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The great iconoclastic painter Peter Saul, for the first time ever, has turned his hand to curating, gathering together nearly two dozen kindred spirits for a show that revels, as to be expected, in the libidinous and the ravenous, the stunted and the scared, the blinkered and the grotesque — that is to say, humanity. The effect, as to be expected, is sublime.
The exhibition, at Zürcher Studio in the East Village, is called If You’re Accidentally Not Included, Don’t Worry About It, a title that can, and should, be applied to every artist-curated show. On the gallery website, in a statement that merits extensive quoting, Saul has this to say about his selection process:
Outside of two artists who were already shown in the gallery – Brian Belott and Taylor McKimens (whom I was interested in) – the other artists in this show are friends of mine. They’re either friends I’ve had for years, or they’re people I just met once for a few minutes and seemed friendly enough. My great embarrassment is that I couldn’t remember the names of all my artist friends fast enough. I ran out of time and space. There are at least 12 to 15 people who should be here if they want to. If there’s ever a next time, I’ll ask you all first.
I’ve got definite criteria for good looking, long lasting, important art, but nobody I know agrees with it. For this show, if I had to choose between 2 images, I chose the one that was more pictorial, sensational, illusionistic, glamorous, humanistic, funny, sexual, quarrelsome, violent, ugly, etc. etc. In case none of these applied, I chose the one I thought was more unusual to look at. The only absolute was to choose small works, so that more and more could fit in.
From the information presented here, alongside Saul’s decades-long history of plumbing the willfully outrageous, you’d rightfully expect that If You’re Accidentally Not Included would be a nonstop series of affronts. But while the work on display is uncompromising in every way, what stands out most about the show is its formal beauty and restraint.
In a brief video interview with James Kalm recorded at the opening, Saul says that he had only a week to pull the show together. This acutely abbreviated time frame, which could have easily paralyzed even a seasoned curator, seems to have enlivened Saul’s decision-making. The exhibition is a buzzy mix of paintings, sculptures and works on paper, mostly representational but some abstract, that alternately feed off and depart from one another. While none of the works would pass a sobriety test, high-keyed hysterics are often tempered by an entrenched earthiness, keeping the average emotional pressure somewhere between lurid absurdity and clammy anxiety.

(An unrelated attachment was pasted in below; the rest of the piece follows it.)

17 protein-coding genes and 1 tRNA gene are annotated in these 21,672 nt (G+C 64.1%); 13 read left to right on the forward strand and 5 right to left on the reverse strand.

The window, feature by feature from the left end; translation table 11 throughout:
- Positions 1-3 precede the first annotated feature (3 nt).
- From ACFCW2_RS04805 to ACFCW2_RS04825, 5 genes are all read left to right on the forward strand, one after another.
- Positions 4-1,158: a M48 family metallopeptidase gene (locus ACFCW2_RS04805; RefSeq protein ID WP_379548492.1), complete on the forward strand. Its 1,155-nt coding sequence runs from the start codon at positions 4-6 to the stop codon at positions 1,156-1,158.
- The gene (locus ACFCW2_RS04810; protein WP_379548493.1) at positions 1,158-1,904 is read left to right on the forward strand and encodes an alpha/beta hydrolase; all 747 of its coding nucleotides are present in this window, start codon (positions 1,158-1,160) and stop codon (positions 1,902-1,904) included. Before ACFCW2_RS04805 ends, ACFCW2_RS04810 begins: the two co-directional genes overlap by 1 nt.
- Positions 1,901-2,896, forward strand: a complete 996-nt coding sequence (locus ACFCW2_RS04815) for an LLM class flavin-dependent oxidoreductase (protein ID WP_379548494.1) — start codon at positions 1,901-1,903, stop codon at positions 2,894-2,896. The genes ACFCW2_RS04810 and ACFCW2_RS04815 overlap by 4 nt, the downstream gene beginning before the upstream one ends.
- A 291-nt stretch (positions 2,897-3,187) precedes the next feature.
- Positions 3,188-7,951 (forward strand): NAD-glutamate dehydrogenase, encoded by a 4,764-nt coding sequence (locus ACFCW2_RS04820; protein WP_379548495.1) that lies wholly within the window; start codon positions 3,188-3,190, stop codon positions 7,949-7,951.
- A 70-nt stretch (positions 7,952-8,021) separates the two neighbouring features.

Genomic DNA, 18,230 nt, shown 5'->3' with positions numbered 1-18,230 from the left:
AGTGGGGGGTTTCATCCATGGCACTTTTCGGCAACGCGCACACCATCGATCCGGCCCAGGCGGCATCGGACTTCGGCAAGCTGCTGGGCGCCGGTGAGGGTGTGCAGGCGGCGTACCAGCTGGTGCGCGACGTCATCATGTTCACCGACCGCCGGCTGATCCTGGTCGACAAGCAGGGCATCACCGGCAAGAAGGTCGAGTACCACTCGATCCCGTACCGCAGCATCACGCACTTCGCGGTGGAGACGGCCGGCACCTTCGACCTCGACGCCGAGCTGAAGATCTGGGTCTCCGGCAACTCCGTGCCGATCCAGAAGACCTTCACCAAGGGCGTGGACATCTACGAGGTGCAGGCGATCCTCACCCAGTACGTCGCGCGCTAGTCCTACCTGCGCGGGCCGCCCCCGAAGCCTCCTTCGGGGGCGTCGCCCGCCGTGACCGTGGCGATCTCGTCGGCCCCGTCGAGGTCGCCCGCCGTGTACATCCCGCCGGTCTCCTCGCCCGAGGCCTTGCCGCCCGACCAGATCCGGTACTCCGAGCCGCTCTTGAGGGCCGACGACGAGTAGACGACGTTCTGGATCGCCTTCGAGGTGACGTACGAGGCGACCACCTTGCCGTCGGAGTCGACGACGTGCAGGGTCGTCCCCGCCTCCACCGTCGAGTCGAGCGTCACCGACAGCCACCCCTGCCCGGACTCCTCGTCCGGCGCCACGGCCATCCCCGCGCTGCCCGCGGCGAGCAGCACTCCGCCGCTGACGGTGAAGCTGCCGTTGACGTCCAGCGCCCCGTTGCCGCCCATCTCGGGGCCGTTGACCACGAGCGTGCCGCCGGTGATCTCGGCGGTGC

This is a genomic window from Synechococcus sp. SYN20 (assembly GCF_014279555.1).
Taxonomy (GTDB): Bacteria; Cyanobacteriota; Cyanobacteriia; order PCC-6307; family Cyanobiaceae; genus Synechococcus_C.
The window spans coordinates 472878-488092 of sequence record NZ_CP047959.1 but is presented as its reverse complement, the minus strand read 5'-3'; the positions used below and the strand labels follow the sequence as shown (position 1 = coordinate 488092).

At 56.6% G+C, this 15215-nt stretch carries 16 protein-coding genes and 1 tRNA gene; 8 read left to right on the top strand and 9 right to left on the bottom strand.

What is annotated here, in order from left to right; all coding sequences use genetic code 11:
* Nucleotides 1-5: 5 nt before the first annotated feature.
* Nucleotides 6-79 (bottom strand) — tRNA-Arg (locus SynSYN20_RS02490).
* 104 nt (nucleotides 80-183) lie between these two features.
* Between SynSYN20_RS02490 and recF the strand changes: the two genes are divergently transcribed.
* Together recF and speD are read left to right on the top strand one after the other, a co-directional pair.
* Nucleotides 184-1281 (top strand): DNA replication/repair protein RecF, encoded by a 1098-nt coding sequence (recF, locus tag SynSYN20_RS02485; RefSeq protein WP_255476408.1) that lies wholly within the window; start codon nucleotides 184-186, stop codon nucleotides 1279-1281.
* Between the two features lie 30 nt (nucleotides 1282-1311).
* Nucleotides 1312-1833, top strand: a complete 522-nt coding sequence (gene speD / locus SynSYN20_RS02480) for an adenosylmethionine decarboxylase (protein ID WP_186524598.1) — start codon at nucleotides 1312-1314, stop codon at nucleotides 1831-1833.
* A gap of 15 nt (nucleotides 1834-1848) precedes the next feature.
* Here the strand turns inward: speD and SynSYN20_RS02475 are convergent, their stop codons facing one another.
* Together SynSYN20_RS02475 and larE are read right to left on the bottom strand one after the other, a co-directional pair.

Saul’s finely tuned instincts connect the dots where there are no dots to be had. Who else would pair a Chuck Close print, “Cindy (Smile)” (2013), apparently based on the paper pulp collages the artist made in the 1980s (which looked out of focus then, pixelated now), with two paintings of troll dolls bathed in acid-colored crepuscular light by Judith Linhares (“Mother,” 2009, and “Mother II,” 2010) — a grouping that accentuates the resolute artificiality of the Close while cooling down the aggressive kitschiness of the Linhares.
In other passages, the formal relationships are more pronounced, especially on the gallery’s west wall, which begins with Saul’s indecipherable “Hee Her” (2010), a drawing in acrylic and colored pencil of a head sprouting a foot where its nose should be, with three elastically morphing faces sketched in faintly behind it. To the right of the Saul is Steve DiBenedetto’s masterful abstraction “Psychic Object w Bark” (2010–14) and Mark Greenwold’s febrile “Passionate Friends” (2008), a bare-chested self-portrait with two women, one of whom is also shirtless.
The centrality of the mutant head in Saul’s drawing is restated in the rocklike form taking up the bulk of DiBenedetto’s painting, but the latter subtly shifts into a vertically tripartite composition thanks to the chunk of tree bark jammed along the canvas’s left edge and the complementary colors (alizarin and green) that split the main form in two. The three-part structure is repeated in Greenwold’s three figures, but the next set of works, a pair of canvases in acrylic, Flashe and acryla-gouache by Taylor McKimens, “Getting Under His” and “Getting Under Hers” (both 2011), recapitulates Saul’s centrality.